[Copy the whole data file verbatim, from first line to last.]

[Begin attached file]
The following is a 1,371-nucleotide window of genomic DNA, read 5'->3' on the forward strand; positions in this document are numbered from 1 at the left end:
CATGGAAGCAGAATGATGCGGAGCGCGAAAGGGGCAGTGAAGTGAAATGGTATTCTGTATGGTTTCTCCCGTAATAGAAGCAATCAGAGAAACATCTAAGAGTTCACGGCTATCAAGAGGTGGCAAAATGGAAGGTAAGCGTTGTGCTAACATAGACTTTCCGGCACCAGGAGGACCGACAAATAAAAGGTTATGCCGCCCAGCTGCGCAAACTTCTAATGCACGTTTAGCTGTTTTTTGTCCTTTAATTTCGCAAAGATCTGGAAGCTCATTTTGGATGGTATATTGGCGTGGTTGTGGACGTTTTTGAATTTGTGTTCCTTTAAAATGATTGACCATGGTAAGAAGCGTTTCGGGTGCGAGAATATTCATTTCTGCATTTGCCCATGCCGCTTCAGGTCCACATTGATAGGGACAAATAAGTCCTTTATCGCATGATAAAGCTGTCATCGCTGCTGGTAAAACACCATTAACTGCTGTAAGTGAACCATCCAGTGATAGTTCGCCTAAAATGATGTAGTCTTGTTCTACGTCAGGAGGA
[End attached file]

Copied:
The following is a 1,371-nucleotide window of genomic DNA, read 5'->3' on the forward strand; positions in this document are numbered from 1 at the left end:
CATGGAAGCAGAATGATGCGGAGCGCGAAAGGGGCAGTGAAGTGAAATGGTATTCTGTATGGTTTCTCCCGTAATAGAAGCAATCAGAGAAACATCTAAGAGTTCACGGCTATCAAGAGGTGGCAAAATGGAAGGTAAGCGTTGTGCTAACATAGACTTTCCGGCACCAGGAGGACCGACAAATAAAAGGTTATGCCGCCCAGCTGCGCAAACTTCTAATGCACGTTTAGCTGTTTTTTGTCCTTTAATTTCGCAAAGATCTGGAAGCTCATTTTGGATGGTATATTGGCGTGGTTGTGGACGTTTTTGAATTTGTGTTCCTTTAAAATGATTGACCATGGTAAGAAGCGTTTCGGGTGCGAGAATATTCATTTCTGCATTTGCCCATGCCGCTTCAGGTCCACATTGATAGGGACAAATAAGTCCTTTATCGCATGATAAAGCTGTCATCGCTGCTGGTAAAACACCATTAACTGCTGTAAGTGAACCATCCAGTGATAGTTCGCCTAAAATGATGTAGTCTTGTTCTACGTCAGGAGGA